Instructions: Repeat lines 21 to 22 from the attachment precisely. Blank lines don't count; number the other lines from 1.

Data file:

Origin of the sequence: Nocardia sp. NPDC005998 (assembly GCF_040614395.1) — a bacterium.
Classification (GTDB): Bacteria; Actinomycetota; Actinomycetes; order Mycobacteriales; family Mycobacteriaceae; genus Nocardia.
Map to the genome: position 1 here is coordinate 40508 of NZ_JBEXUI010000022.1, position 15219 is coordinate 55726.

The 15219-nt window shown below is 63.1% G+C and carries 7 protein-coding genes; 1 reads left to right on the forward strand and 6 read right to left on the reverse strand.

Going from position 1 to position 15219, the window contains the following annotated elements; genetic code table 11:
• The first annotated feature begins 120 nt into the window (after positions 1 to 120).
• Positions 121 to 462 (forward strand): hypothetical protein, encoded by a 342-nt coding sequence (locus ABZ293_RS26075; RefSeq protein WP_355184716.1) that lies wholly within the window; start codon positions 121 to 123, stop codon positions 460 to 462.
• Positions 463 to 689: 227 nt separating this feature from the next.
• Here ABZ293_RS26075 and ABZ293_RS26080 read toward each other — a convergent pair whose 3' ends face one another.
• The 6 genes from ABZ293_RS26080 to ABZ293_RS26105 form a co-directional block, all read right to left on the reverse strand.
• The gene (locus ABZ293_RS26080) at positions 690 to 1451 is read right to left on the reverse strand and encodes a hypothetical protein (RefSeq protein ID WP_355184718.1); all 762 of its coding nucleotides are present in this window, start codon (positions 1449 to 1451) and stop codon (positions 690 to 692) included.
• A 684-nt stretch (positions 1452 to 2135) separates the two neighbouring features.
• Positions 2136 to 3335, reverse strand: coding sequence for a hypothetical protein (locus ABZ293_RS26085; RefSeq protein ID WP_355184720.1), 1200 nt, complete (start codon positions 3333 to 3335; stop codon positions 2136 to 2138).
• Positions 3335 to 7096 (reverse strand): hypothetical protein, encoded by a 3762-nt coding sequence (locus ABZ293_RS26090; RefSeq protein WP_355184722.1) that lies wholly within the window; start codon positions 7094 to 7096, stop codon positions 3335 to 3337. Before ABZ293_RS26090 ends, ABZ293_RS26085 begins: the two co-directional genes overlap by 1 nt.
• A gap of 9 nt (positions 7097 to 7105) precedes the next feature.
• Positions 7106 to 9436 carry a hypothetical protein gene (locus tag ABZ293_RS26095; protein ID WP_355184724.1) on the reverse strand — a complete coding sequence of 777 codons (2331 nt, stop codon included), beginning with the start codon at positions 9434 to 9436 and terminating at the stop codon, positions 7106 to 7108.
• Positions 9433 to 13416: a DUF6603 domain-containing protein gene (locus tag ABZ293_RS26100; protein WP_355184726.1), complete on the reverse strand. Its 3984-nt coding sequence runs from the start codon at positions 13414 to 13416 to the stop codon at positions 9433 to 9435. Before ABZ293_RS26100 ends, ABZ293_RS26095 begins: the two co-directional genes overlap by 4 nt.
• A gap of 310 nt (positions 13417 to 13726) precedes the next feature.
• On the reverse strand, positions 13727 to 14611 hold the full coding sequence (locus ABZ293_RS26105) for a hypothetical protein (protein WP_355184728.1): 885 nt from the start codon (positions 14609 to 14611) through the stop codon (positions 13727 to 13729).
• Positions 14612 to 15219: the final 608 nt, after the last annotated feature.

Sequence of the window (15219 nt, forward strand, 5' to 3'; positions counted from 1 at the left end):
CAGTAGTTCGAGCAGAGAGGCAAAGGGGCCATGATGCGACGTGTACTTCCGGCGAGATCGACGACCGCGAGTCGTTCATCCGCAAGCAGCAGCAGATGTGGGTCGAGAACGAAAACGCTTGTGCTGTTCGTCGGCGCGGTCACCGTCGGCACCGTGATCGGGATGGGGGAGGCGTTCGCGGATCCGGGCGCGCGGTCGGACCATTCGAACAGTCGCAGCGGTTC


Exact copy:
Sequence of the window (15219 nt, forward strand, 5' to 3'; positions counted from 1 at the left end):
CAGTAGTTCGAGCAGAGAGGCAAAGGGGCCATGATGCGACGTGTACTTCCGGCGAGATCGACGACCGCGAGTCGTTCATCCGCAAGCAGCAGCAGATGTGGGTCGAGAACGAAAACGCTTGTGCTGTTCGTCGGCGCGGTCACCGTCGGCACCGTGATCGGGATGGGGGAGGCGTTCGCGGATCCGGGCGCGCGGTCGGACCATTCGAACAGTCGCAGCGGTTC